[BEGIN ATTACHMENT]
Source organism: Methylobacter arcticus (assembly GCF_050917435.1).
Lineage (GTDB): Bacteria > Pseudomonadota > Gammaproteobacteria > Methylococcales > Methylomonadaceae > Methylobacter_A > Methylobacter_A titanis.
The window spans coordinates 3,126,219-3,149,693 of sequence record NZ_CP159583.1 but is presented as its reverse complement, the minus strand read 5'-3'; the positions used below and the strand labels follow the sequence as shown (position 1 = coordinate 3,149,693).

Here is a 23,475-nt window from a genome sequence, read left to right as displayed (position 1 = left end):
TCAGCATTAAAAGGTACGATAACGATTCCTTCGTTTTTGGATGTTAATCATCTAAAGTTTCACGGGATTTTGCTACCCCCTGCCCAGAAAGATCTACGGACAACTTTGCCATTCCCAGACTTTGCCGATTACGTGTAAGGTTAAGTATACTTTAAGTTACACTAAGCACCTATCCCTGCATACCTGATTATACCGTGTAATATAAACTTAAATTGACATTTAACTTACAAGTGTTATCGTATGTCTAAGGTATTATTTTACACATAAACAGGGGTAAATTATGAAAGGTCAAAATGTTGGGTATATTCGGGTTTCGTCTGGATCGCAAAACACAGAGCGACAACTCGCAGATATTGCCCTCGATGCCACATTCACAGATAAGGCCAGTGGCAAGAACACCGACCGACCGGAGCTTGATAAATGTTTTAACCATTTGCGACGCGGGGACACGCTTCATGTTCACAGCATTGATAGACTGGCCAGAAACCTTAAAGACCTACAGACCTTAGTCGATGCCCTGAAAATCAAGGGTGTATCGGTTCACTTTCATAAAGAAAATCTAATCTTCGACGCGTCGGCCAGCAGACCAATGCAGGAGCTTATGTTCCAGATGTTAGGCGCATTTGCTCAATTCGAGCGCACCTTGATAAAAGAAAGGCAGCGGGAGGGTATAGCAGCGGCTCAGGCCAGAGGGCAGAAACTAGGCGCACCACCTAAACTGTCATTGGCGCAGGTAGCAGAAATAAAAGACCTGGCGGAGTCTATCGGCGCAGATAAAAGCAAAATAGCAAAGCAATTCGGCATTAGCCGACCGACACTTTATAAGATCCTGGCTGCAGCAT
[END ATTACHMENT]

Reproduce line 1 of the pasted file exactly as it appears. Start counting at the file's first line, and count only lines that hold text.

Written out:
Source organism: Methylobacter arcticus (assembly GCF_050917435.1).